USCIS redesigns Web site to improve usability, access

Obama administration sees redesigned site as a model for others

Now that the new U.S. Citizenship and Immigration Services (USCIS) revamped Web site is live, users are testing its organization and interactive features.

Darrell West, vice president and director of governance studies at the Brookings Institution, said the redesigned site appears to be more user-friendly than the old Web portal and more logically organized.

“One of the best features is the ability to personalize the site to your particular situation,” West said.

The site allows applicants for citizenship to track the progress of their cases. Jeffrey Zients, the Obama administration’s chief performance officer, said the new site was a significant step for the public and USCIS's customers.

"It’s also a significant step for our federal government in terms of providing services that are smarter, faster and lower cost,” Zients said at a press conference where officials unveiled the redesigned site last week.

He said the government is using the USCIS redesign as a model for efforts that are under way to refresh other federal Web sites.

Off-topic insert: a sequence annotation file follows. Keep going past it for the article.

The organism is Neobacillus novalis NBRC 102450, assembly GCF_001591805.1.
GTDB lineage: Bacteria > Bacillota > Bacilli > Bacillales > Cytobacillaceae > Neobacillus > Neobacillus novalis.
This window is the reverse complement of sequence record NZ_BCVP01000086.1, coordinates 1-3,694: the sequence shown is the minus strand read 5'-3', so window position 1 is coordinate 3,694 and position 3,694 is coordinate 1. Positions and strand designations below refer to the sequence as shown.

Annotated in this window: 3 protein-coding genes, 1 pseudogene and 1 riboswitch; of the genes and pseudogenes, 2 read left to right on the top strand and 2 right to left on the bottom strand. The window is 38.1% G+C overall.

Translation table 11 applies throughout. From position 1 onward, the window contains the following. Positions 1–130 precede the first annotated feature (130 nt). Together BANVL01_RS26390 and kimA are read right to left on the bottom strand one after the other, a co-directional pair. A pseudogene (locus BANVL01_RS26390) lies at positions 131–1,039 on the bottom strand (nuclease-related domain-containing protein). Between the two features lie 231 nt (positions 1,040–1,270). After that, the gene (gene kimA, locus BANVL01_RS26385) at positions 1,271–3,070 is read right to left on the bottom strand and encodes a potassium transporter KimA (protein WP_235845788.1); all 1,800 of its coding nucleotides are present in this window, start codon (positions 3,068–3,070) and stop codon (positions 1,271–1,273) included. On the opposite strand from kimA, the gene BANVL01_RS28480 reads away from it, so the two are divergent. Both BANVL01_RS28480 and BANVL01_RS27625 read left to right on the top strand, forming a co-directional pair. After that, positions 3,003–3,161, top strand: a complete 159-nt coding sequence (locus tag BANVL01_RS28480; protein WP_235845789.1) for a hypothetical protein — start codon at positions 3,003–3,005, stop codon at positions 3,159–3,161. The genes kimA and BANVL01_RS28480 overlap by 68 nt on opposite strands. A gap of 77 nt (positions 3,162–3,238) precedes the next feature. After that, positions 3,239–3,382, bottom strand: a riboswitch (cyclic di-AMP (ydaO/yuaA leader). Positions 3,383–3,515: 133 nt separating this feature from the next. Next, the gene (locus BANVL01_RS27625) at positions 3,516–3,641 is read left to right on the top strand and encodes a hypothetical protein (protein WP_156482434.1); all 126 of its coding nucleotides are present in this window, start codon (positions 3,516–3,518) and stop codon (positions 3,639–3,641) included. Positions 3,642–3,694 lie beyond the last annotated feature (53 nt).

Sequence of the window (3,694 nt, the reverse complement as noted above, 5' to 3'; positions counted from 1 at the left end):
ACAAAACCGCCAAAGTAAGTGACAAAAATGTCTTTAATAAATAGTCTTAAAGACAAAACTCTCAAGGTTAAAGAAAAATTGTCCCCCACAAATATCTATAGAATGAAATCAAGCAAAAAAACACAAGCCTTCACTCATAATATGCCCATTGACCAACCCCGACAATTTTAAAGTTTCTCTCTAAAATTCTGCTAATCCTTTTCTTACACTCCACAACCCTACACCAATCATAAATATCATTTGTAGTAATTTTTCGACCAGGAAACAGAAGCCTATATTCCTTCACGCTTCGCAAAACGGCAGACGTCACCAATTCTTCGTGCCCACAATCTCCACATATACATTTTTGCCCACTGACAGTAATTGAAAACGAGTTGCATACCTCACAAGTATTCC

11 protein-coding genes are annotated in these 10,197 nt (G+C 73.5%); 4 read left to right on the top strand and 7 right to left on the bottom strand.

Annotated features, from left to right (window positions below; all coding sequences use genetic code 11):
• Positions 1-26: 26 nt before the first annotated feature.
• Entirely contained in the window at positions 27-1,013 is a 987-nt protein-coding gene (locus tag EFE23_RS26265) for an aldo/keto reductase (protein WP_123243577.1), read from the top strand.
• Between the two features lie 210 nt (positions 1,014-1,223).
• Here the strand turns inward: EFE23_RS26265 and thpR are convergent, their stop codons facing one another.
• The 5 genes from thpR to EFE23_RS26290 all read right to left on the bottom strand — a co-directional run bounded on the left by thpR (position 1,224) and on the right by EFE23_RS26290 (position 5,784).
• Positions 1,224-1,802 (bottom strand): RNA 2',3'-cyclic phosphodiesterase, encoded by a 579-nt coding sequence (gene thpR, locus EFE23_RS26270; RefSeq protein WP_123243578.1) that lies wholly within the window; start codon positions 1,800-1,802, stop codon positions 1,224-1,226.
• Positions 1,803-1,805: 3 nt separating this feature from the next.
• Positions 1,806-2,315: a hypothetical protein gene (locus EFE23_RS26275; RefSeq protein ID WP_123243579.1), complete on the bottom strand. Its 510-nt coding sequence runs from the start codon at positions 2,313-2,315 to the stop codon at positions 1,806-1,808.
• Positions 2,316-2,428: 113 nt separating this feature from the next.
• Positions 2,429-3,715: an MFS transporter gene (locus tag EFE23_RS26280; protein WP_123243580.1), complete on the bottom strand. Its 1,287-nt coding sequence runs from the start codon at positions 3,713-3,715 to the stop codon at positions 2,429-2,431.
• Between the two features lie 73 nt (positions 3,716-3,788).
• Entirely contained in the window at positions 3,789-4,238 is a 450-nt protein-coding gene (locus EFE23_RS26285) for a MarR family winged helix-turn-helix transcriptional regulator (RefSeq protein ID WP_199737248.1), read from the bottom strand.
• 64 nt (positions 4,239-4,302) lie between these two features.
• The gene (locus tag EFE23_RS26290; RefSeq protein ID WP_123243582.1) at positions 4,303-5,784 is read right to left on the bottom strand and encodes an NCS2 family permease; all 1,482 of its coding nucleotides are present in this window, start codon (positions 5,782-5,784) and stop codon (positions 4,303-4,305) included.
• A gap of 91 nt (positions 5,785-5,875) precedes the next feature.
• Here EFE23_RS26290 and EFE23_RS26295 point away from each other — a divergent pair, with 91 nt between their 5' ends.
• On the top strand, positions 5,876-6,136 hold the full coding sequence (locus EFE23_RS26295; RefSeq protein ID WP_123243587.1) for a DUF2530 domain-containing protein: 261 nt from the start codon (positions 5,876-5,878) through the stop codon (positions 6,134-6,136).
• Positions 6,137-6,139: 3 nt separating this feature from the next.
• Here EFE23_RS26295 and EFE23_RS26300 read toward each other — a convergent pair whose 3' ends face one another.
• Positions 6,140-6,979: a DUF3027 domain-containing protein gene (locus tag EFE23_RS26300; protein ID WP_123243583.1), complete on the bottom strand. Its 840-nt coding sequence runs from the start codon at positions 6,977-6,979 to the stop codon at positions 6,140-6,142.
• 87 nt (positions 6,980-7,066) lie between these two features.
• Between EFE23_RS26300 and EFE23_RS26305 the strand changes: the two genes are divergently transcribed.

USCIS processes requests about immigration-related applications and petitions, and the agency’s existing Web site was one of the most-used government sites, garnering about 230,000 users per day. However, USCIS said users of the old site found it difficult to use.

Users can now choose to receive notifications by e-mail or text message when the status of an application changes, and the site also provides access to national trend data and raw data that can be used in additional applications. And for the first time, the redesigned has a version in Spanish.

Here are some of the new features on the U.S. Citizenship and Immigration Services's redesigned site:


About the Author

Ben Bain is a reporter for Federal Computer Week.

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Reader comments

Tue, Sep 29, 2009 D.C.

I like the intent-driven interaction paradigm ("WHERE TO START") in the top left frame. However, page links for many optoins are broken (e.g., US Citizen wanting a passport, adopt a child, etc.). Surprised it was rolled out to production with such glaring mistakes; this is easily testing and should have been.

Thu, Sep 24, 2009 Bret Clement

The new site looks good. As other Federal sites get revamped, its a good idea to do user testing. This article from Website Magazine discusses some of the new online tools:

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